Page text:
|Categories||Biodiversity, Habitats, Invertebrates|
|Date||11 Feb 2019|
The Lake Aheme is one of West Africa biodiversity hotspots, but also one of the most neglected and threatened, due to intensive subsistence agriculture, high levels of exploitation by local community, and high rates of habitat loss and degradation. The low fisheries yield observed during the last decade and filling up of the ecosystem lead Benin government to plan a dredging of the ecosystem to restore its quality and contribute mainly to sustainable management of fisheries. Lack of information about the lake’s macroinvertebrate community could lead to un-sustainable management and to inadequate protection and conservation measures for Lake Aheme’s aquatic ecosystem. Indeed, macro-invertebrates allow to assess the actual impacts of pollution and alteration of aquatic and riparian habitats. The goals of this study are to i) investigate the environmental characteristics of Aheme Lake; (ii) evaluate the qualitative composition of macroinvertebrate community of Lake Aheme; (iii) assess community structure of macroinvertebrate community of Lake Aheme in relation to environmental features; (iv) contribute to development of biomonitoring routine tools for conservation and sustainable management and (v) and environmental education with local community and decision-makers.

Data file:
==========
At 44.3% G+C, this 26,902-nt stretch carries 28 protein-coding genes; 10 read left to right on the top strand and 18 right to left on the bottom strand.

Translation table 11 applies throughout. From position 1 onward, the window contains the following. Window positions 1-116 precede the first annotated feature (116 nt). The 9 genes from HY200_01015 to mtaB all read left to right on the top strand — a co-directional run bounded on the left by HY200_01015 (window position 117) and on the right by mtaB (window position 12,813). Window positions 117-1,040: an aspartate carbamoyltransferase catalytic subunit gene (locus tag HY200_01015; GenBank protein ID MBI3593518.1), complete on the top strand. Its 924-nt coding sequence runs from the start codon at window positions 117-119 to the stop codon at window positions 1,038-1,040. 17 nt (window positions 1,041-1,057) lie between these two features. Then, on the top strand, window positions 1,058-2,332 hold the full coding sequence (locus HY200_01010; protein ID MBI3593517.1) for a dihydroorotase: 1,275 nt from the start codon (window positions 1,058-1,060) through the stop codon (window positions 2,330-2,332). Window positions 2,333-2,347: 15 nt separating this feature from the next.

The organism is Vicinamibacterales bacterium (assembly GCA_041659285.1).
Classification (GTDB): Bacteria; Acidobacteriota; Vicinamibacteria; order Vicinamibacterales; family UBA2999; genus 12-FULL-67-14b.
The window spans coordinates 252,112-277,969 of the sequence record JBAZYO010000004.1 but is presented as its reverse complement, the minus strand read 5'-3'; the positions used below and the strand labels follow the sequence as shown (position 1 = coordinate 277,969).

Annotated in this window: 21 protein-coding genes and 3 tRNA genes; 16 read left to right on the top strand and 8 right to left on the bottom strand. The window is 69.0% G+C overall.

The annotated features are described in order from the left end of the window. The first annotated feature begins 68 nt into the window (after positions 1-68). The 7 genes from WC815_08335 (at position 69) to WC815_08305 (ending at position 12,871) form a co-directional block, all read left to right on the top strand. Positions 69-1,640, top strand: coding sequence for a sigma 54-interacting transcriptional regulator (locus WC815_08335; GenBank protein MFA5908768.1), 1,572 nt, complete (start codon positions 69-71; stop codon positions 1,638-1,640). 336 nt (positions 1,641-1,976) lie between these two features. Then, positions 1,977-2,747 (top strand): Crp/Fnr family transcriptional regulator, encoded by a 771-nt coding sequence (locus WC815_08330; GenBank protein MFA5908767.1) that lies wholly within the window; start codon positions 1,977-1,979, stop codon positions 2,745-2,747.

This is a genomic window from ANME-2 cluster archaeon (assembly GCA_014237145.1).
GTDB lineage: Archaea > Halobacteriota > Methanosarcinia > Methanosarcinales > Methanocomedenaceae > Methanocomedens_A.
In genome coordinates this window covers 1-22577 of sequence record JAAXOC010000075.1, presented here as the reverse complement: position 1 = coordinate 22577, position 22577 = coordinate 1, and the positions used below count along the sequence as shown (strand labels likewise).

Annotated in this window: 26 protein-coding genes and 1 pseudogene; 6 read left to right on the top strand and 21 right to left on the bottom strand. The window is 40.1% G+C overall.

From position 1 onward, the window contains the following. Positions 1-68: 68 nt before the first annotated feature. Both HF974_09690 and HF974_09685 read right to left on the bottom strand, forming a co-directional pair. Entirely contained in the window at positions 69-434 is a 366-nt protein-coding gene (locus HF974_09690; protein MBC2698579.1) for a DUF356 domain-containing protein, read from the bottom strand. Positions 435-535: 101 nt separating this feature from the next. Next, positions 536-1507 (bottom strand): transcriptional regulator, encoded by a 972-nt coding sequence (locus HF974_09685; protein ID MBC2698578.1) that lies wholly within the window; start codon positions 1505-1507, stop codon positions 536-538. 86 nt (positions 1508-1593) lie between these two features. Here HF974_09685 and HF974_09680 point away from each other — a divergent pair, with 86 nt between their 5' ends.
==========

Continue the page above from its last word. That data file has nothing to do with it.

Field study of the project is designed as a small-scale project (1.5 years). The study will focus on 7 sites (with duplicate consisting in: 7×2=14 sampling points) and sampling will occur every two months from March 2019 to February 2020. Based on this frequency, 6 sampling missions are projected in 7 sites (14 sampling points). Each sampling occasion will last two night and two days sampling. Direct field staying will be for Sampling (12 days) and environmental education of local communities and decision-makers (3 days). However, samples processing or washing (36 days), identification (294 days) and data analyses (36 days) are indirect field works.
Collected macroinvertebrate will be used as bioindicators, which will serve as a baseline data for future monitoring routine of the biodiversity of the Lake Aheme. The study will result in reports to the funding body, the Benin development board, local environment manager authority and to the Agency for the integrated Development of the Lake Aheme and its Channels economic zone (ADELAC). Since dredging of Lac Aheme is being considered by ADELAC, this prior study will serve as objective reference for assessing the effectiveness of dredging afterward.
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